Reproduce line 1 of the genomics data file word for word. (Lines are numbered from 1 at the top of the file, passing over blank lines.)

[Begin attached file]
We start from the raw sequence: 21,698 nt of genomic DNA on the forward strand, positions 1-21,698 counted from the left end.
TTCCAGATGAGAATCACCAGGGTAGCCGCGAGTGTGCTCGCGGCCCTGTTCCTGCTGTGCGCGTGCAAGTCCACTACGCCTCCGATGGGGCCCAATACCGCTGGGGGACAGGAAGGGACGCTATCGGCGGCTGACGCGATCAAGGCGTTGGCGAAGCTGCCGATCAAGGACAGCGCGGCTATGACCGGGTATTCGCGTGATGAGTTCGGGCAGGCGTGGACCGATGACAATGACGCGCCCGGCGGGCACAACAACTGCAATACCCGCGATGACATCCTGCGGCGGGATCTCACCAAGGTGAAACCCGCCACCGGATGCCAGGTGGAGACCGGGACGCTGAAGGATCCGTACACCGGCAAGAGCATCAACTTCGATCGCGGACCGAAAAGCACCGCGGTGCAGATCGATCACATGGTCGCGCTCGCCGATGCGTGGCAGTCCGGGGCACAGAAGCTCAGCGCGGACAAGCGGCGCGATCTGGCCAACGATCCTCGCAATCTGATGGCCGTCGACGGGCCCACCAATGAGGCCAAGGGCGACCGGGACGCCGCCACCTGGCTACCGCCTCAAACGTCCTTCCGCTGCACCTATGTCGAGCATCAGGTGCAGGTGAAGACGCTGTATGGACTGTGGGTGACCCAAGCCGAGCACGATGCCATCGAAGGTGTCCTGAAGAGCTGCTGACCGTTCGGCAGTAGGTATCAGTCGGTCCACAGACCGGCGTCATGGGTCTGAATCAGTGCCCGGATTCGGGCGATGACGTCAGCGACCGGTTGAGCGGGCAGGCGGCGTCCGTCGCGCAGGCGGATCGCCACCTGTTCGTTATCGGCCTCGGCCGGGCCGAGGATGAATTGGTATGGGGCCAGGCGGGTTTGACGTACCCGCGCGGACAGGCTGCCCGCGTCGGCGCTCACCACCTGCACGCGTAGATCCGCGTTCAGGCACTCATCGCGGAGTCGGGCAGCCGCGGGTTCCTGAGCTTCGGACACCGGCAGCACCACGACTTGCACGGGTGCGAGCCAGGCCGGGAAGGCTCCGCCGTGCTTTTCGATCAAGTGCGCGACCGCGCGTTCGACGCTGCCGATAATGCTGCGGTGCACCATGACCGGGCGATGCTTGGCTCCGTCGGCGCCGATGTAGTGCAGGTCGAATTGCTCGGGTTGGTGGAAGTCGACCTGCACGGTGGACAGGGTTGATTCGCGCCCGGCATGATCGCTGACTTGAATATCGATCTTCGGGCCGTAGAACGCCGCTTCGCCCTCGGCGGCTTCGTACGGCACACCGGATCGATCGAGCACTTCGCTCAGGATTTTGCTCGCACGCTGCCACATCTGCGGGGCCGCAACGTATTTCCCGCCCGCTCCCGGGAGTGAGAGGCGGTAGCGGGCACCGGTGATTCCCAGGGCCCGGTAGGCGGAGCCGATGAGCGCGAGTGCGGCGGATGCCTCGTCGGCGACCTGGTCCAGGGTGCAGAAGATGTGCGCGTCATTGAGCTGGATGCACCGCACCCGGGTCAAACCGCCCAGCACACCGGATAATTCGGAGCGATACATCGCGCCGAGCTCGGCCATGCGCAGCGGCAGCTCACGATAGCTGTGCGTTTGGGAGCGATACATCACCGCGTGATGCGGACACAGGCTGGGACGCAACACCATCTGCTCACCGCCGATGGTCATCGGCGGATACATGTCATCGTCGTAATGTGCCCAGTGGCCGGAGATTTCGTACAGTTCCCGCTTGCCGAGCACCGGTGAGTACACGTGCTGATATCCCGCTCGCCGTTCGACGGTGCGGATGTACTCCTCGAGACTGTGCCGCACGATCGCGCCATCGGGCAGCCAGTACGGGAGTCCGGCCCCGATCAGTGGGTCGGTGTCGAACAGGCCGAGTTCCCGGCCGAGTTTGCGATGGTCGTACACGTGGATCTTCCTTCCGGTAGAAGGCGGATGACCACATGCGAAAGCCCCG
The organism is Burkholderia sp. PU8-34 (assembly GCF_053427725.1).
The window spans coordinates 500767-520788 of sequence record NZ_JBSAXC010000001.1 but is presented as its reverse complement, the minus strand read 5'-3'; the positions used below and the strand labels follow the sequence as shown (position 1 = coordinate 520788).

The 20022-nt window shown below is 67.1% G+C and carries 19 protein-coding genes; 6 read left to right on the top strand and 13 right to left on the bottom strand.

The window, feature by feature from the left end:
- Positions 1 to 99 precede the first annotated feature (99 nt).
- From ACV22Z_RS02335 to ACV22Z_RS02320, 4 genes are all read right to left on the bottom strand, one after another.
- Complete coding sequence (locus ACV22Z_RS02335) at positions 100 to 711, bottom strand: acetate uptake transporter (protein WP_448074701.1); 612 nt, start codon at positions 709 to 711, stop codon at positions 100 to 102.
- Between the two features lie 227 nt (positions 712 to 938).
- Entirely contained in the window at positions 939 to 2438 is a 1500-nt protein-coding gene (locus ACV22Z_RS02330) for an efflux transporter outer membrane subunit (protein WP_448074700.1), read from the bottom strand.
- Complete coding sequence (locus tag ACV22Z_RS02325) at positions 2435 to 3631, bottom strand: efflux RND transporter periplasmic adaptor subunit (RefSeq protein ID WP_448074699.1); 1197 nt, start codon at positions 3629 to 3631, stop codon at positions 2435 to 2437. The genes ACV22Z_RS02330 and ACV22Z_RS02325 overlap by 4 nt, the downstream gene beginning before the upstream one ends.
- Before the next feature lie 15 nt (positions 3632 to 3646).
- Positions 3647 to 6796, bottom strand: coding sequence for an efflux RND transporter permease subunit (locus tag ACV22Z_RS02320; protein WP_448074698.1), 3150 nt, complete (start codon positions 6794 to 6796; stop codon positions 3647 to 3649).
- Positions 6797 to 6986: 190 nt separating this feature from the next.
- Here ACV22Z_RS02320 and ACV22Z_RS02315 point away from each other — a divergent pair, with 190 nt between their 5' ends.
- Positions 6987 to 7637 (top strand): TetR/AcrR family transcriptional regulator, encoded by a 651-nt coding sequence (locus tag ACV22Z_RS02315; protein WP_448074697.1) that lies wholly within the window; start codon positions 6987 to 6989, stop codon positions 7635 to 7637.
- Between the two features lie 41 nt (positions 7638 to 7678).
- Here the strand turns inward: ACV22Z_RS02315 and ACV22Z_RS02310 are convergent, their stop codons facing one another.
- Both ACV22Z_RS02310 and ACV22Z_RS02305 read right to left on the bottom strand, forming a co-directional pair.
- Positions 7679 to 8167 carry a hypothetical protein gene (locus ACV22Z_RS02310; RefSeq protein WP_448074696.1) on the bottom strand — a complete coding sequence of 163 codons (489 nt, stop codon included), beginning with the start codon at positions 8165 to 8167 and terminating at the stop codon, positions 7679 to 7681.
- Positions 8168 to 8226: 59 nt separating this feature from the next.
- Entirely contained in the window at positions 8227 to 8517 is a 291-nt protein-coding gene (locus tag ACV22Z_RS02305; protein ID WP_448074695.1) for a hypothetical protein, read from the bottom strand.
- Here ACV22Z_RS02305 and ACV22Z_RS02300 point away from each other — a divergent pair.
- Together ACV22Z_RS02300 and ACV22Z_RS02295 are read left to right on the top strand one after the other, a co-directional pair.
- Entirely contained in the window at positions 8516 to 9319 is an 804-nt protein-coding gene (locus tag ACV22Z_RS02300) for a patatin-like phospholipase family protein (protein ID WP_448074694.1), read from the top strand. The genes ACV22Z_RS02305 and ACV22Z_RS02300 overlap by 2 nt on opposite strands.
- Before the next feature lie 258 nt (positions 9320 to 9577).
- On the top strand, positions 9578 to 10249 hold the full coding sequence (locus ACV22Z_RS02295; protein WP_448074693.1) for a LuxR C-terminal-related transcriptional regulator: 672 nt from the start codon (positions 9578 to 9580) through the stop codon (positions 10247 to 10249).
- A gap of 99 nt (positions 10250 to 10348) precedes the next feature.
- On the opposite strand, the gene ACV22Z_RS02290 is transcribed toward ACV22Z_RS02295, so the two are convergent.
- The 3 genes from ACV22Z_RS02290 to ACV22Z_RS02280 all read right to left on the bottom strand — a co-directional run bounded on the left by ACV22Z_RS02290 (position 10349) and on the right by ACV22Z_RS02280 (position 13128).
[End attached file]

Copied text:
We start from the raw sequence: 21,698 nt of genomic DNA on the forward strand, positions 1-21,698 counted from the left end.